Migration - Coming Home

April 09, 2014  •  Leave a Comment

This time of the year is a great time to be a wildlife photographer.  Spring waterfowl and bird migrations pose several challenges to get nice, quality shots.  I don't always get those great shots but I'm happy (not satisfied) with what I get.  Today I will focus on migration, again, but this time I'll post some images of migrating birds whose destination is Pennsylvania.

The shoulder coloring of the Red-winged Blackbird reminds me of a shoulder piece worn by a highly decorated soldier.  Definitely a first sign of spring in Pennsylvania.  The male returns a couple weeks ahead of the females.  He spends his time earning his dominance and claiming their nesting area. Red-winged BlackbirdRed-winged Blackbird

Red-winged Blackbird

 

It was only a few weeks ago when I saw the first Osprey of the year.  Their return can happen anywhere from late March into May.  This one was flying fairly low as if it were checking the water for easy prey.  It looks like it has something in its right talons but I can't make out what it is.

OspreyOsprey

Osprey

 

The Pied-billed Grebe is a small bird.  It is rarely seen flying and when threatened, it prefers to sink out of sight with only its eyes and nostrils remaining above water.

Pied-billed GrebePied-billed Grebe

Pied-billed Grebe

 

Soon, I will be visiting a local Great Blue Heron rookery for photographs.  In the meantime, I see many of these birds slowly stepping through shallow waters looking for a fish or crayfish.  I think this curious pose of the heron peering into the water shows its determination.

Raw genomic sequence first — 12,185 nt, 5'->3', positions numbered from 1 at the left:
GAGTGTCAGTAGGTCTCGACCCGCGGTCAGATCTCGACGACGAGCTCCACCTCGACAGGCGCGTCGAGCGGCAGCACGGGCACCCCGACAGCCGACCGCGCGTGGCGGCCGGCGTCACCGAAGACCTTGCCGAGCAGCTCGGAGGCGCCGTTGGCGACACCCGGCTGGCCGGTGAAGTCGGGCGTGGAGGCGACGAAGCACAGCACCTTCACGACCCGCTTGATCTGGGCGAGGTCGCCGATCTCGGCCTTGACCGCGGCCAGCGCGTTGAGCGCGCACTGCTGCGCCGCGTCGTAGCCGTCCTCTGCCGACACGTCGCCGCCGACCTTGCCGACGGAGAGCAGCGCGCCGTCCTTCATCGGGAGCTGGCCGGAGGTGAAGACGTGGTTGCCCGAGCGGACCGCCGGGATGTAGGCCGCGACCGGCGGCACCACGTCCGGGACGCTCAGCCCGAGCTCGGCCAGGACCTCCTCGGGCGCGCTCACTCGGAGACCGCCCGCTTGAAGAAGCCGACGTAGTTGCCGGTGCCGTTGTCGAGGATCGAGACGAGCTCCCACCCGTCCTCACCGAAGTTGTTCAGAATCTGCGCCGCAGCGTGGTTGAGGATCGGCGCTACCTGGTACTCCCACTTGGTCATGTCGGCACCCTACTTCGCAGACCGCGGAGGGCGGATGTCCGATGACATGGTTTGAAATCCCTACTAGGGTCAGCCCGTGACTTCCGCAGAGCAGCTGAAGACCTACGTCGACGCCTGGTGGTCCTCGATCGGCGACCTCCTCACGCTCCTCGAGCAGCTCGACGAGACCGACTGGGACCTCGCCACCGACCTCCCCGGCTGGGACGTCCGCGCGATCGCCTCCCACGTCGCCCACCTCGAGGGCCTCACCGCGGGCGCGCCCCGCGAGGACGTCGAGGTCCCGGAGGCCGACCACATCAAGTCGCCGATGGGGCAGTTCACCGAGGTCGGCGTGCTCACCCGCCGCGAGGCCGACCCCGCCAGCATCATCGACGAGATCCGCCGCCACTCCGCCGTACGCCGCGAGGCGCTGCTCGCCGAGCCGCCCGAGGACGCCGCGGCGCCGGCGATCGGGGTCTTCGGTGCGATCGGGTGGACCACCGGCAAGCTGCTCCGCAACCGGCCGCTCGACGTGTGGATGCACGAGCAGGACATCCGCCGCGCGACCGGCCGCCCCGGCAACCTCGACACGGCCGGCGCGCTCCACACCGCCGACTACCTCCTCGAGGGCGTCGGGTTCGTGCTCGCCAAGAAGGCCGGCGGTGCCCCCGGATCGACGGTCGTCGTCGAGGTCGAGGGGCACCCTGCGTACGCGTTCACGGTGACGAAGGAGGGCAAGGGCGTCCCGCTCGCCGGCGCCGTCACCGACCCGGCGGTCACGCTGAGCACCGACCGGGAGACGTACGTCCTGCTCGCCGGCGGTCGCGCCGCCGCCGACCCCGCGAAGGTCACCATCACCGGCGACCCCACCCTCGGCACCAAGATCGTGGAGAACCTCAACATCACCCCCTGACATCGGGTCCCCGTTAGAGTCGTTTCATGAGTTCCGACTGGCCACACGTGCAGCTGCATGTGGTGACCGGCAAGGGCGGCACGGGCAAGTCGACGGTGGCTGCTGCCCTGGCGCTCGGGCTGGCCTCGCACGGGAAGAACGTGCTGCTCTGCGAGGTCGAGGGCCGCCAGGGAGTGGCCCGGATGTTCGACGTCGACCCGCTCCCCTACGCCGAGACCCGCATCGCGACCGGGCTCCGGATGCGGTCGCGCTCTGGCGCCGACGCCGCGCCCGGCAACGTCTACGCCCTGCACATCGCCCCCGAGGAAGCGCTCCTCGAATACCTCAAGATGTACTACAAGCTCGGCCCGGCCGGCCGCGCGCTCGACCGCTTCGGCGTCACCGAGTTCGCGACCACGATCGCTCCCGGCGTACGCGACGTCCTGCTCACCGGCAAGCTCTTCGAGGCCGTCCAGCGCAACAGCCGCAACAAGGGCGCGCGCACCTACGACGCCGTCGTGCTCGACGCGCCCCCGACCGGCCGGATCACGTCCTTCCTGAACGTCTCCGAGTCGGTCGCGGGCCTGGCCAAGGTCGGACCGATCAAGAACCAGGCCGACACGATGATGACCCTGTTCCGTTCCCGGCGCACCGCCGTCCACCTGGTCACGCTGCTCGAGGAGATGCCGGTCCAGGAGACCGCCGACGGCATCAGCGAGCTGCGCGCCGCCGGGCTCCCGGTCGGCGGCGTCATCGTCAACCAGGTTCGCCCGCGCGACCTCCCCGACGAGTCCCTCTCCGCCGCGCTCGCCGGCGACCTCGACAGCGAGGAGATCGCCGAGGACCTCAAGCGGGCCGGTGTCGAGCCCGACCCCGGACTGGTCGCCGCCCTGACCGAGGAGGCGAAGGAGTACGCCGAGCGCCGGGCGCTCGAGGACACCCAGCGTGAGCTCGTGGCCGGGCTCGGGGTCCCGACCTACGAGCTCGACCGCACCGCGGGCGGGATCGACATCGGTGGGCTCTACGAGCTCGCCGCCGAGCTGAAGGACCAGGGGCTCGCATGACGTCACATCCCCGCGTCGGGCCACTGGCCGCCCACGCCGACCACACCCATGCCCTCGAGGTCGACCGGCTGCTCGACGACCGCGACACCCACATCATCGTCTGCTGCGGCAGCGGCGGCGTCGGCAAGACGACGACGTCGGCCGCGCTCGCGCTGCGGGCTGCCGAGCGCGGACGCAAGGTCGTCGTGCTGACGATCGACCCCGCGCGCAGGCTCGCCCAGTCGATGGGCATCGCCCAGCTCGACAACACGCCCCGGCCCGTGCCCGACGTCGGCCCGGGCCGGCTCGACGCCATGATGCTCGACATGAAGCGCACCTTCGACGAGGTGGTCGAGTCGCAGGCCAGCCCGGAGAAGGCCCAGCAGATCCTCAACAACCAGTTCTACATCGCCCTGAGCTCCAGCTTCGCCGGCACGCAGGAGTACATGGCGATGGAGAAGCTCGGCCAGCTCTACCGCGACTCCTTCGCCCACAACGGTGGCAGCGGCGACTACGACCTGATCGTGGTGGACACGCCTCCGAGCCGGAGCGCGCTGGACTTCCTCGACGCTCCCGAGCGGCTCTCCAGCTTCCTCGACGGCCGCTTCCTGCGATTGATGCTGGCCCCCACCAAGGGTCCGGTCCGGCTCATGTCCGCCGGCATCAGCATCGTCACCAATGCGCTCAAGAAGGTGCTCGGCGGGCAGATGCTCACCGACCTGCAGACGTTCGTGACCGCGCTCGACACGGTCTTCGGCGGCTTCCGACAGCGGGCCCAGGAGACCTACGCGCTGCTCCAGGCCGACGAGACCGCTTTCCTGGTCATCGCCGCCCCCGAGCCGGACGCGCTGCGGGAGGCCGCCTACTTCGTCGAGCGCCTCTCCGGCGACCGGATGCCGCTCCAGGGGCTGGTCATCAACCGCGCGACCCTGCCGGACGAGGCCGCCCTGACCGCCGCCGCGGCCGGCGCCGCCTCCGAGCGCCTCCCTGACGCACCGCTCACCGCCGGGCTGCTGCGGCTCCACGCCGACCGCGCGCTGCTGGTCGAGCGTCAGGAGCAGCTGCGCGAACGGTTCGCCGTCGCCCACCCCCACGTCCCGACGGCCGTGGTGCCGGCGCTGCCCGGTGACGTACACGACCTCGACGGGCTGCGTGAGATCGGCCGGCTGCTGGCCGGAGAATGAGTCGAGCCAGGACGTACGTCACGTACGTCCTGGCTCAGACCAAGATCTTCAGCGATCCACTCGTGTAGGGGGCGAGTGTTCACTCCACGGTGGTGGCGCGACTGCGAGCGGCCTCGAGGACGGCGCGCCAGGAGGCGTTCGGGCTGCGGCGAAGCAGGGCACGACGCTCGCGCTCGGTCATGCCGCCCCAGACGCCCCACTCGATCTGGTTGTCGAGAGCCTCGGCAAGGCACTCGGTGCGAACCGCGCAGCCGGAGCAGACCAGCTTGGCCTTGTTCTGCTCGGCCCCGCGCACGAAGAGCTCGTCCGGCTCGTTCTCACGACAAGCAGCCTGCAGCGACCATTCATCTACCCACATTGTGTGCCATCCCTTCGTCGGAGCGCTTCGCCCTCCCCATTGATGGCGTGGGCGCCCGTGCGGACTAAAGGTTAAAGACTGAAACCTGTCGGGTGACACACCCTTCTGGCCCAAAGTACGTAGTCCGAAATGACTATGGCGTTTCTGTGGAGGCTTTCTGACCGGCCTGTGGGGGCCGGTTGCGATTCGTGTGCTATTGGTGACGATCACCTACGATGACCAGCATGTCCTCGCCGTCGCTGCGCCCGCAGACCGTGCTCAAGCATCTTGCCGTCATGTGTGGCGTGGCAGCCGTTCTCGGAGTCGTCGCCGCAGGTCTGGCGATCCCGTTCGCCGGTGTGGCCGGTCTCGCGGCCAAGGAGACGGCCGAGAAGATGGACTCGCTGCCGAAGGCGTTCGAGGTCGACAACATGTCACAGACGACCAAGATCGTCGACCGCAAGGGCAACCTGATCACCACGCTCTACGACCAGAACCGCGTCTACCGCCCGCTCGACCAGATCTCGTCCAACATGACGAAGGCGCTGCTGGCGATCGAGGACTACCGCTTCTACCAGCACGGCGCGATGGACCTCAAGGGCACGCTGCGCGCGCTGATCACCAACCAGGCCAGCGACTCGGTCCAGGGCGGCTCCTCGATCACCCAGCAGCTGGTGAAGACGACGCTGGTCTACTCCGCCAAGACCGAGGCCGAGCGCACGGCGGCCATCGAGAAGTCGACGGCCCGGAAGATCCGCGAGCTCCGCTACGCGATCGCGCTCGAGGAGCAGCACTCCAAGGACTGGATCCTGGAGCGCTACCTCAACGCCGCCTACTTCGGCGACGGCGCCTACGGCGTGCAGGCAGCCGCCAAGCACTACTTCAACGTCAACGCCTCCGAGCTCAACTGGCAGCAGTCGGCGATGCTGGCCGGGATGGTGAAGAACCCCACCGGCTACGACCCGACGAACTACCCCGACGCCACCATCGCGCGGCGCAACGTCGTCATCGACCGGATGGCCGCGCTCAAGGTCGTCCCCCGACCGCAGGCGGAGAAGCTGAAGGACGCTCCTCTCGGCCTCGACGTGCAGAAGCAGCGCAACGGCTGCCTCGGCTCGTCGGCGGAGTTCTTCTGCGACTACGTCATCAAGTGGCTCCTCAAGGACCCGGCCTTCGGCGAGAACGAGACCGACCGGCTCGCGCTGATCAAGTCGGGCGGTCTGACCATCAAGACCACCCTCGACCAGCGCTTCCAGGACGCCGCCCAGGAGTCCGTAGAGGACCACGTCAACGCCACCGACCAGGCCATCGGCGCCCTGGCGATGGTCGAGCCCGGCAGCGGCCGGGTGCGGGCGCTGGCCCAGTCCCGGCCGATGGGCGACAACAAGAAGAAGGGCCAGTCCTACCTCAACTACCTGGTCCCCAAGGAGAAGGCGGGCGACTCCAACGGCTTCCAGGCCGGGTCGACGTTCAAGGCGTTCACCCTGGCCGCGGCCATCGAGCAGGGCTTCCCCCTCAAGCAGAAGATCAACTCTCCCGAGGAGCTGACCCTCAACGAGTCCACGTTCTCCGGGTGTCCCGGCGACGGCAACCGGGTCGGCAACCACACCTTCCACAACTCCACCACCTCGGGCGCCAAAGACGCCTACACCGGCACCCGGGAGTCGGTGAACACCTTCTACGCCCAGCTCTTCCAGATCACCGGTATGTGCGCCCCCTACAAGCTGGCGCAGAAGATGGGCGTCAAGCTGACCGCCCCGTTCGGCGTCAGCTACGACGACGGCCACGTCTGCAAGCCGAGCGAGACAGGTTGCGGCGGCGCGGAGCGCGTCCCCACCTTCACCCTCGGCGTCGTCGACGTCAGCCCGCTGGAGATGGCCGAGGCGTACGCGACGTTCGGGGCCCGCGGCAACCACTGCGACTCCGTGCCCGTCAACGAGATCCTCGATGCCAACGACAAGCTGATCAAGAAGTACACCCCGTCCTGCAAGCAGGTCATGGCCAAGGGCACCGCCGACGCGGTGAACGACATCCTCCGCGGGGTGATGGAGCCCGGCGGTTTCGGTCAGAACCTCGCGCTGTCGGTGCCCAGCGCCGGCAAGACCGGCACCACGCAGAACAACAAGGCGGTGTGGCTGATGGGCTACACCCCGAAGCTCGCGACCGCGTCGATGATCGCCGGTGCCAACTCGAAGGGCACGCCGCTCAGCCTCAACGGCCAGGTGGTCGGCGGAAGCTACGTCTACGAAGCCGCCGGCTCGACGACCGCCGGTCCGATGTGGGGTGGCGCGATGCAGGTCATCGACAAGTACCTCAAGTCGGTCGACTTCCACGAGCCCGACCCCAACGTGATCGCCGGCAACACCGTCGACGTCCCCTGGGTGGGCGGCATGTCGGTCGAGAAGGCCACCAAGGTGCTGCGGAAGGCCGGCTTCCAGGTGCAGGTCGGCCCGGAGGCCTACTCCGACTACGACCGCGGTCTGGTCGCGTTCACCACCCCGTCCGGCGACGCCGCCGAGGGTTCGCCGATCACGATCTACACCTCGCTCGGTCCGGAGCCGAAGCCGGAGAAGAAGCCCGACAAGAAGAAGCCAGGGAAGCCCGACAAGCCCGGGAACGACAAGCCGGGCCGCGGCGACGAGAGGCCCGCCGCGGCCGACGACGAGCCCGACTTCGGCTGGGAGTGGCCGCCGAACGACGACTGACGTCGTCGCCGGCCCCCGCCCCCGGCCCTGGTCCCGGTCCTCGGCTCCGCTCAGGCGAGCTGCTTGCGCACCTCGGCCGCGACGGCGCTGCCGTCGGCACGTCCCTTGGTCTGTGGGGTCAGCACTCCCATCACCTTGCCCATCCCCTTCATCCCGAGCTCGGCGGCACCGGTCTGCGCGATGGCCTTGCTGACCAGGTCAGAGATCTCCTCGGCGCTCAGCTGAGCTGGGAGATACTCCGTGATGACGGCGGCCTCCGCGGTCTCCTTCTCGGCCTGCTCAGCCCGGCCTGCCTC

Great Blue HeronGreat Blue Heron

Great Blue Heron

 

Parts of Pennsylvania are in the uppermost region of the American Black Duck's winter grounds and is also in the southern most region of their breeding grounds.  The American Black Duck population is declining.  One of the reasons is that a male Mallard will pursue a female black duck.  If she cannot find a mate of her own species, she will accept the Mallard, leading to a hybrid offspring that is less fertile and may not be able to reproduce.

American Black DuckAmerican Black Duck

American Black Duck

 

Oh, will I ever manage to get a close-up portrait of a Wood Duck?  It's likely, because I will keep trying, but they are one of the more skittish birds I've photographed.  The next two images are from quite a distance.  This is one of the most beautiful ducks around here so I will share shots that I'm not satisfied with as long as they look ok.

Wood DuckWood Duck

Wood Duck (male)

 

There is a story behind this photo.  Last week, I decided to use a blind I purchased which is only a large camouflage cloth fitted with Velcro to allow the camera lens to protrude.  I draped it over myself and my tripod and waited.  I was standing near a cove off Lake Arthur when a pair of Wood Ducks approached and landed about 15 yards from me.  They landed in the water to my left and slightly behind me.  I slowly rotated my camera toward the ducks but then I couldn't see into the viewfinder.  I slowly took one step to my right to position myself behind the camera body when both ducks exploded out of the water.  About 30 minutes later they returned on the other side of the cove.  Below, is the male as he taunts me.

Wood DuckWood Duck

Wood Duck (male)

 

Next time, I'm going to be positioned better so the ducks will always be in front of me so I can get the elusive portrait of the Wood Duck.

Thanks for looking,

Dan


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